Recent breakthroughs have revealed a great deal about Alzheimer’s disease, but researchers have yet to paint a complete picture of how genetic risk for the illness causes the brain damage that ultimately leads to memory loss and cognitive decline. A new study from the Keck School of Medicine of USC, just published in the Journal of Experimental Medicine, adds a crucial piece to that puzzle. It documents, in real time, that APOE4, the main susceptibility gene for Alzheimer’s disease, leads to molecular changes in the brain’s blood vessels, which are then followed by changes in the synapses that connect brain cells. The study also suggests potential targets in blood vessels for treatment early in the disease process—before cognitive decline occurs.
It is well established that APOE4, a variant of the apolipoprotein E gene, carries a strong risk for Alzheimer’s disease. Research has already shown that APOE4 causes problems with the blood-brain barrier, a protective layer that prevents toxic substances from entering the brain. Damage to the blood-brain barrier in turn predicts cognitive decline, according to studies in both humans and animal models. But until now, the details of that process were fuzzy.
“There was no large-scale comprehensive molecular analysis to understand how the APOE4 gene affects blood vessels in relation to brain functions,” said the study’s lead author, Berislav Zlokovic, MD, Ph.D., University Professor and chair of the Department of Physiology and Neuroscience and director of the Zilkha Neurogenetic Institute at the Keck School of Medicine of USC.
Studying mouse brains at the molecular level, Zlokovic and his colleagues show that APOE4 first causes problems in blood-brain barrier cells, which then trigger problems in synapses (the structures that allow brain cells to communicate), ultimately leading to behavioral deficits and cognitive dysfunction. The granular level of detail in the analysis also points to several new molecular pathways that Alzheimer’s treatments could seek to modify.
“Understanding the order of events—what’s happening first, what’s happening next—is very valuable, because it had not yet been shown how changes in the blood-brain barrier relate to synaptic dysfunction at this molecular level,” Zlokovic said.
A progressive decline
To study the effect of the APOE4 gene on the brain, the researchers studied “knock-in” mice, where the mouse APOE gene was replaced with human APOE gene variants. They compared mice with the high-risk APOE4 variant to those with the APOE3 variant, which is known to confer a lower risk for Alzheimer’s.
Painting a comprehensive picture of what’s happening inside cells requires combining a range of cutting-edge analytic techniques. To determine the impact the APOE4 gene has on the blood-brain barrier and neurons, Zlokovic and his team used transcriptomic studies, which focus on the activity of RNA molecules, and proteomic studies, done in tandem with Marcelo Pablo Coba, Ph.D., associate professor of psychiatry and the behavioral sciences at the Keck School of Medicine, to study the activity and composition of proteins. They also collected behavioral data to measure changes in memory and other cognitive functions.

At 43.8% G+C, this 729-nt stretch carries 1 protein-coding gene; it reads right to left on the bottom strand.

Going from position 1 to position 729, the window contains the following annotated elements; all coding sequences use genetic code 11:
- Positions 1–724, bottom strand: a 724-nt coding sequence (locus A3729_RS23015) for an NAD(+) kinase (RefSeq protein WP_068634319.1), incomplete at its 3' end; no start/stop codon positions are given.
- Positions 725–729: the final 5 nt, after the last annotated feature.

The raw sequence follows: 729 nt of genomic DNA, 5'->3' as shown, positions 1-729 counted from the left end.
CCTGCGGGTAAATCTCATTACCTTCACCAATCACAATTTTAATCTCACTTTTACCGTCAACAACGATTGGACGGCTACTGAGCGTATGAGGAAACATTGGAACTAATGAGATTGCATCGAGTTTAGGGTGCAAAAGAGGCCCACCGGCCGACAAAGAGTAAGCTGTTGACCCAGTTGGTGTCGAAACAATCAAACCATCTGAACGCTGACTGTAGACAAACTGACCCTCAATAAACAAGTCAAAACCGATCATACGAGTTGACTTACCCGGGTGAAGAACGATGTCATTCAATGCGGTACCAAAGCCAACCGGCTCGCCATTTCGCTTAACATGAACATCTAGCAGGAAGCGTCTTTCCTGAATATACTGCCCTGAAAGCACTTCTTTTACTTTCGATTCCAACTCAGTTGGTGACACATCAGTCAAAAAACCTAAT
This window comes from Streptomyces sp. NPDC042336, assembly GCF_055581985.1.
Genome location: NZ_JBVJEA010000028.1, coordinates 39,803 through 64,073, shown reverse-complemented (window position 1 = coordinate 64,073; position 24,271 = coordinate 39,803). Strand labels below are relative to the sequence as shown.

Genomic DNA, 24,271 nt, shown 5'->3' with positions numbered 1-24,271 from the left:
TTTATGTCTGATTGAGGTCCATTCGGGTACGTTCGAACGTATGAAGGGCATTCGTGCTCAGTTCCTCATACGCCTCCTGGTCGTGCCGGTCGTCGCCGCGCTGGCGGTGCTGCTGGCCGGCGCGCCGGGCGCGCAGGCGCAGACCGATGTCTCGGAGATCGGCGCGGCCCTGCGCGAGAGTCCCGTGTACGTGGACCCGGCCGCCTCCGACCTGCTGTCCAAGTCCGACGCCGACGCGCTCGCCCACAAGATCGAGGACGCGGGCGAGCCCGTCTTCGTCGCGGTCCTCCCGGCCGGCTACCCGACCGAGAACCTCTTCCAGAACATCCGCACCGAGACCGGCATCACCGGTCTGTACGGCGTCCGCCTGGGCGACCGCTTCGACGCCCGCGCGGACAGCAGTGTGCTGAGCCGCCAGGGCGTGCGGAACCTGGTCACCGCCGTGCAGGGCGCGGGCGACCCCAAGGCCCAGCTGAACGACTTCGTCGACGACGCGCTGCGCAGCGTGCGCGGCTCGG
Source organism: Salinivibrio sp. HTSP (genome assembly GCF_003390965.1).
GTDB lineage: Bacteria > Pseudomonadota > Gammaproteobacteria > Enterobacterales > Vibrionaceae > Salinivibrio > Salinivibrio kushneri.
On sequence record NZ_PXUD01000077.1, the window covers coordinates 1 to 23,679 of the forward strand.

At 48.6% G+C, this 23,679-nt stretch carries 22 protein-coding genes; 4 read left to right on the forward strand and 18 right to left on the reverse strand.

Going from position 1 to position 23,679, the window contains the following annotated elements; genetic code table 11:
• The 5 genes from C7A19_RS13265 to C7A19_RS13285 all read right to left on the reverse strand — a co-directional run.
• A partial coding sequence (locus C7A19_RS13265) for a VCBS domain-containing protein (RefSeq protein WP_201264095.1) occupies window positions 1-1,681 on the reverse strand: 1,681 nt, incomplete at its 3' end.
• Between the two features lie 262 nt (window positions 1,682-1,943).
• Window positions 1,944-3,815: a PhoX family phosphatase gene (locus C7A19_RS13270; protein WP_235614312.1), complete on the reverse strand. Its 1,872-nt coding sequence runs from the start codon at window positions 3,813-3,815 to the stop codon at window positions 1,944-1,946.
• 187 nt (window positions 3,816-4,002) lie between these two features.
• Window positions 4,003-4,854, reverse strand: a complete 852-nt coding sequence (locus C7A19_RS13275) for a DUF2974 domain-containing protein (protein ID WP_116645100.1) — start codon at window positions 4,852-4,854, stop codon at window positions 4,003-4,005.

In mice with the APOE4 gene, the team first detected damage to endothelial cells, which make up the blood-brain barrier and regulate which substances can enter and leave the brain, and pericytes, which line the blood-brain barrier’s walls and help keep it healthy. Problems in endothelial cells included a breakdown of the cytoskeleton, which helps cells maintain their shape and structure, as well as irregularities in molecules that hold cells together and transport substances in and out of the brain. Analysis of pericytes revealed cell death and damage to cell DNA.
“We saw this progressive decline in the cells of the blood-brain barrier, at a time when synaptic function was still OK,” Zlokovic said. “But that only lasted for a relatively short period of time.”
Within two to five months, the researchers saw disruptions in synaptic signaling between brain cells. Then, behavioral changes began. Mice began performing worse on four tasks, including an object location recognition task, which indicated that memory loss had occurred.
Targeting cells and proteins
Because the study revealed multiple mechanisms of brain damage caused by the APOE4 gene, it also points to several potential pathways that future treatments can target.
One method is to attempt to protect and bolster the networks of proteins that operate within the blood-brain barrier, which may keep it healthier for longer. Zlokovic and his colleagues are studying one substance that may accomplish that, a genetically engineered variant of activated protein C which is in Phase 3 clinical trials for the treatment of stroke. It has been shown to protect the blood-brain barrier in mice and humans. Another potential treatment could involve targeting dysfunctional TJP1, a gene that controls many of the functions inside endothelial cells, including those damaged in the present study.
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